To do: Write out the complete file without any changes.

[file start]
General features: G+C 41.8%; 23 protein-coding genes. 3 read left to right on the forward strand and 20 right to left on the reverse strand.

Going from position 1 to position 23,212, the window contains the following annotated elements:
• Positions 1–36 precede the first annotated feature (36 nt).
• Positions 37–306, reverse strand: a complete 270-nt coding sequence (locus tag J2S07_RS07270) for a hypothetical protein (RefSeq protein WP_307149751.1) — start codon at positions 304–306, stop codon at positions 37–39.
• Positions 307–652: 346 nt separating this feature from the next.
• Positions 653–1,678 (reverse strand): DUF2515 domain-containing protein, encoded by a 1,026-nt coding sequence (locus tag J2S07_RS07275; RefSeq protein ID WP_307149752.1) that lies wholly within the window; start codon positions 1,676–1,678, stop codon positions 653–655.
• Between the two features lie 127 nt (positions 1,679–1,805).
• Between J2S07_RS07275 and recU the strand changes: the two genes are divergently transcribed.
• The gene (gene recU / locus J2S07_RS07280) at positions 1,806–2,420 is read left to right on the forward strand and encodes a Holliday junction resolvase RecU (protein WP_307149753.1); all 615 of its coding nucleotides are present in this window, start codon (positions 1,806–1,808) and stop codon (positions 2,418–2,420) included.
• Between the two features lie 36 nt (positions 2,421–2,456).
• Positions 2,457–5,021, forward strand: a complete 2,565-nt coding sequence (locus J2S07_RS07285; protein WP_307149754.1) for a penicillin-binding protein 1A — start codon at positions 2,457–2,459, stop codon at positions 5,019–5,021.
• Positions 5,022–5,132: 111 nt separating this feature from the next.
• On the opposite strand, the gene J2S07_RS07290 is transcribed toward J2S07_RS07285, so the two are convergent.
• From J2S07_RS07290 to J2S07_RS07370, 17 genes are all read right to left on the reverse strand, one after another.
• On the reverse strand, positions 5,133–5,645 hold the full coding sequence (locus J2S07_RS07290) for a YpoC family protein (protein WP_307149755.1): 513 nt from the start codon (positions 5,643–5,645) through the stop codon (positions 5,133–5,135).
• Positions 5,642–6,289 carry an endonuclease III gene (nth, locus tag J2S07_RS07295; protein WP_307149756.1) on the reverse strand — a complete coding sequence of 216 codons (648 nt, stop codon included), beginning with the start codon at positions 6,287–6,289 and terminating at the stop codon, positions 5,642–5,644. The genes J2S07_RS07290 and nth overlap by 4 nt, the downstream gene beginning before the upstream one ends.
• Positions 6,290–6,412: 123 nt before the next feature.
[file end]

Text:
General features: G+C 41.8%; 23 protein-coding genes. 3 read left to right on the forward strand and 20 right to left on the reverse strand.

Going from position 1 to position 23,212, the window contains the following annotated elements:
• Positions 1–36 precede the first annotated feature (36 nt).
• Positions 37–306, reverse strand: a complete 270-nt coding sequence (locus tag J2S07_RS07270) for a hypothetical protein (RefSeq protein WP_307149751.1) — start codon at positions 304–306, stop codon at positions 37–39.
• Positions 307–652: 346 nt separating this feature from the next.
• Positions 653–1,678 (reverse strand): DUF2515 domain-containing protein, encoded by a 1,026-nt coding sequence (locus tag J2S07_RS07275; RefSeq protein ID WP_307149752.1) that lies wholly within the window; start codon positions 1,676–1,678, stop codon positions 653–655.
• Between the two features lie 127 nt (positions 1,679–1,805).
• Between J2S07_RS07275 and recU the strand changes: the two genes are divergently transcribed.
• The gene (gene recU / locus J2S07_RS07280) at positions 1,806–2,420 is read left to right on the forward strand and encodes a Holliday junction resolvase RecU (protein WP_307149753.1); all 615 of its coding nucleotides are present in this window, start codon (positions 1,806–1,808) and stop codon (positions 2,418–2,420) included.
• Between the two features lie 36 nt (positions 2,421–2,456).
• Positions 2,457–5,021, forward strand: a complete 2,565-nt coding sequence (locus J2S07_RS07285; protein WP_307149754.1) for a penicillin-binding protein 1A — start codon at positions 2,457–2,459, stop codon at positions 5,019–5,021.
• Positions 5,022–5,132: 111 nt separating this feature from the next.
• On the opposite strand, the gene J2S07_RS07290 is transcribed toward J2S07_RS07285, so the two are convergent.
• From J2S07_RS07290 to J2S07_RS07370, 17 genes are all read right to left on the reverse strand, one after another.
• On the reverse strand, positions 5,133–5,645 hold the full coding sequence (locus J2S07_RS07290) for a YpoC family protein (protein WP_307149755.1): 513 nt from the start codon (positions 5,643–5,645) through the stop codon (positions 5,133–5,135).
• Positions 5,642–6,289 carry an endonuclease III gene (nth, locus tag J2S07_RS07295; protein WP_307149756.1) on the reverse strand — a complete coding sequence of 216 codons (648 nt, stop codon included), beginning with the start codon at positions 6,287–6,289 and terminating at the stop codon, positions 5,642–5,644. The genes J2S07_RS07290 and nth overlap by 4 nt, the downstream gene beginning before the upstream one ends.
• Positions 6,290–6,412: 123 nt before the next feature.